In 2014, global blockchain project financing was 1.6 billion US dollars, much larger than traditional equity investment. As such, the growth curve is not as obvious in 2018, although the size of token financing in 2018 will far outstrip that of traditional equity financing, especially in the field of blockchain projects.
Being involved in the entire ecosystem enables us to cooperate with funds around the world for all kinds of collaborations. At our headquarters in Silicon Valley, we have an entrepreneurial university, where more than half of the graduates in the past two years are blockchain entrepreneurs. Our other important investment is an incubator, one of which is blockchain focused — so far, nearly 100 blockchain projects have been incubated, mostly in the United States. Therefore, in order to meet the new opportunities of blockchain, we must all continue to strengthen and cultivate initiatives such as accelerators, incubators, universities, as well as deploying more capital across countries.
In the entire spectrum of the operation of blockchains, whether vertical or horizontal, we have to be prepared with a variety of plans and strategies. When we refer to any application on the blockchain, we observe that the “last centimetre” of user interaction is often fraught with problems: Let’s just take putting false information on the blockchain as an example. Even after this false information is put on chain, there still needs to be various ways to augment this issue after the fact.
Therefore, you can imagine how crucial it is for the global development of the real economy to stimulate the healthy growth of blockchain through these real-world scenarios. This applies across industrial projects, but also application projects and private chain projects. Why? It all comes down to the belief that closing this “last centimetre” gap between blockchain potential and application is fundamental to growing value within the real economy. However, particularly in solving these gaps and problems, a lot of time and effort needs to be invested, step-by-step, for it to actually work.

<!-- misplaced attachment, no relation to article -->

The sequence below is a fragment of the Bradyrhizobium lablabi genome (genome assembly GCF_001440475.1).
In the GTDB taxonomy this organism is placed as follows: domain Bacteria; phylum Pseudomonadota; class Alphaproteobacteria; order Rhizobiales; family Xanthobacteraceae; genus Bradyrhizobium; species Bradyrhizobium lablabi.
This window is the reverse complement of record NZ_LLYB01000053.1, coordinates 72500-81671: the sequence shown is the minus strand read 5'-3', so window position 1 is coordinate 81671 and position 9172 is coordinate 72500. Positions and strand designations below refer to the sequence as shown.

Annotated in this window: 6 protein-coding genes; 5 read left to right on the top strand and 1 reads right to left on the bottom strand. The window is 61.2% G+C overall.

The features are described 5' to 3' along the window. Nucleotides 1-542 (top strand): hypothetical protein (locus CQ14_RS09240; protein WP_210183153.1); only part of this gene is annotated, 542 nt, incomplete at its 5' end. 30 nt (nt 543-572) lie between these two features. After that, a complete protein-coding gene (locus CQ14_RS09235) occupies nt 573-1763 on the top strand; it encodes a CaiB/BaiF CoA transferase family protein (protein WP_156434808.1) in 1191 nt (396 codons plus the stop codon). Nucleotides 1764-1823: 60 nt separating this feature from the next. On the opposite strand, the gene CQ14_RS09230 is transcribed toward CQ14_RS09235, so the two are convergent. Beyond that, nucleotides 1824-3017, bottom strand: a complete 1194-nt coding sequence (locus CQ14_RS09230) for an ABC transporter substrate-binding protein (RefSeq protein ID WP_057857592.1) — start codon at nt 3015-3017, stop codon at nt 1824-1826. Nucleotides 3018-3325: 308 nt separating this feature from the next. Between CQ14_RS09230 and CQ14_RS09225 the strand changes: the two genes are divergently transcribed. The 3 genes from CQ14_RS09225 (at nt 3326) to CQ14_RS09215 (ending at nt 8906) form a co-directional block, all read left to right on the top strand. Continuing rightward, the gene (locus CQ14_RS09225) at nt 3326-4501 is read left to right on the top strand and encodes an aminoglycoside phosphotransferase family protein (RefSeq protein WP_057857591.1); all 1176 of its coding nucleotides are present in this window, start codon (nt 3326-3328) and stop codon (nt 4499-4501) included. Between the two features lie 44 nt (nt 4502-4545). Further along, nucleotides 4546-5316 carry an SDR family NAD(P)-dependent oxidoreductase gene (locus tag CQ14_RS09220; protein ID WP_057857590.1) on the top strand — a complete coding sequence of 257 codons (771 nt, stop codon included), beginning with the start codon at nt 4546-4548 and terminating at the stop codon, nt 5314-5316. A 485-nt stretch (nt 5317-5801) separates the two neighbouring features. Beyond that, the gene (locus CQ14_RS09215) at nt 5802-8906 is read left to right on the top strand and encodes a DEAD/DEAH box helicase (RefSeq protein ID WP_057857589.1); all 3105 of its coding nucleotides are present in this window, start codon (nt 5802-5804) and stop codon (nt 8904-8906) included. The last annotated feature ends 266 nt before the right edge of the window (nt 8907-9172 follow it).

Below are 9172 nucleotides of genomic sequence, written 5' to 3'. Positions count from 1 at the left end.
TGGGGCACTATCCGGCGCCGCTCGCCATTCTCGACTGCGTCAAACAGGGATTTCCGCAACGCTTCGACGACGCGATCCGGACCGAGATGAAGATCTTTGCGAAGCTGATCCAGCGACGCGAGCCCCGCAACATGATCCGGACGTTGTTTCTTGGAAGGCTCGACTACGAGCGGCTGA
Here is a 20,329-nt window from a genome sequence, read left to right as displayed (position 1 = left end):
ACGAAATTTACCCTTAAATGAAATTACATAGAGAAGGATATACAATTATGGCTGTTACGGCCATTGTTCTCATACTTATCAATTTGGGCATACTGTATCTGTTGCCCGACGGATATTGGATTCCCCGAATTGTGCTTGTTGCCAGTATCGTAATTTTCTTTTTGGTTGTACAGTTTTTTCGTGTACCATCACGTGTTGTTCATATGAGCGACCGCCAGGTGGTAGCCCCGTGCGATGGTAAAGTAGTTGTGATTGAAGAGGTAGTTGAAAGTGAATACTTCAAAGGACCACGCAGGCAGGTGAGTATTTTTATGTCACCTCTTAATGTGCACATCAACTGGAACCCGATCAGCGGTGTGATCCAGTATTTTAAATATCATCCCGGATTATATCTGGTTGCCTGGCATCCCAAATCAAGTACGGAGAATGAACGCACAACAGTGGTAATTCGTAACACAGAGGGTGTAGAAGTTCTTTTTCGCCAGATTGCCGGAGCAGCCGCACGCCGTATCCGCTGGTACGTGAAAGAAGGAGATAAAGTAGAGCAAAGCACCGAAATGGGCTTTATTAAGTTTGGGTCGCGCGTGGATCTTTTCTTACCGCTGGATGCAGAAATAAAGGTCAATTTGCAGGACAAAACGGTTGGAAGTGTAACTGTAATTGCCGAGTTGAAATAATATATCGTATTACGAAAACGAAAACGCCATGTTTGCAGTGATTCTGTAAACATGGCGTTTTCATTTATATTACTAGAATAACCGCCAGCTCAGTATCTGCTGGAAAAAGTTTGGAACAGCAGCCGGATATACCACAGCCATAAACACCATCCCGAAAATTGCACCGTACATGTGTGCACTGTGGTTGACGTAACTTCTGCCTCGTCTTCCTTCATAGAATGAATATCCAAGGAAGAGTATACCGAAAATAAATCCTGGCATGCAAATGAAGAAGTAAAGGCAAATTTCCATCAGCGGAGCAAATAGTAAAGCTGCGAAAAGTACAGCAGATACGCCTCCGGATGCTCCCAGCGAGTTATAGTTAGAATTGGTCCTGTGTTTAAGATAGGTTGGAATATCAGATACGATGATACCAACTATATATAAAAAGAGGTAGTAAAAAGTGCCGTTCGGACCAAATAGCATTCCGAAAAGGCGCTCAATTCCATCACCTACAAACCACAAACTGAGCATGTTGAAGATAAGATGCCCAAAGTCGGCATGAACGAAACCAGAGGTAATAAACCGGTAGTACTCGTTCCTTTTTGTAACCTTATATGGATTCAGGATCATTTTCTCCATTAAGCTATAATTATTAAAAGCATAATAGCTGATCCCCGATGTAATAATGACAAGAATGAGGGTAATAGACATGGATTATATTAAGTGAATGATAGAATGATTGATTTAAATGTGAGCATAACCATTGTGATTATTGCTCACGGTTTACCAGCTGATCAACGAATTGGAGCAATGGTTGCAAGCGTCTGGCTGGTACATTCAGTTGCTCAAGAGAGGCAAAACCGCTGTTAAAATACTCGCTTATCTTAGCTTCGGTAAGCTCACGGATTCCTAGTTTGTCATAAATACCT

Companies like Didi and Uber are in essence following these same principles, where they want to weaken the middleman as much as possible. The point is: There are massive investment opportunities in this field. But kind of opportunities are these? Well, these are not investments that will return in 3, 6, 9 months or so; when you look at blockchain projects, or even projects on the secondary markets, set your timeframe to be in years, not months.
When you take a step back and think about why things are set up the way that they are in our investment landscape, you may ask: Why an incubation lab?
We know that many of the underlying technologies are still imperfect and immature, and many of these use cases have yet to be expanded upon. The range of blockchain technologies that we see today are mostly based on the concept of chains, but what that fundamentally means is that it is a non-closed-loop, unidirectional technology. It is a chain of time — so it’s a timestamp. Do all real-life scenarios require timestamps? Are there other structures out there that can fulfil what blockchain aims to deliver? These are all topics that are worthy of being studied in an incubation lab. Other than these deep technical explorations, there are also some new projects in the lab that focus more on closing the “last centimetre” gap. This involves partnering with the “traditional” equity-funded companies, and even very mature internet companies who can put their products on the blockchain and invest resources in its development.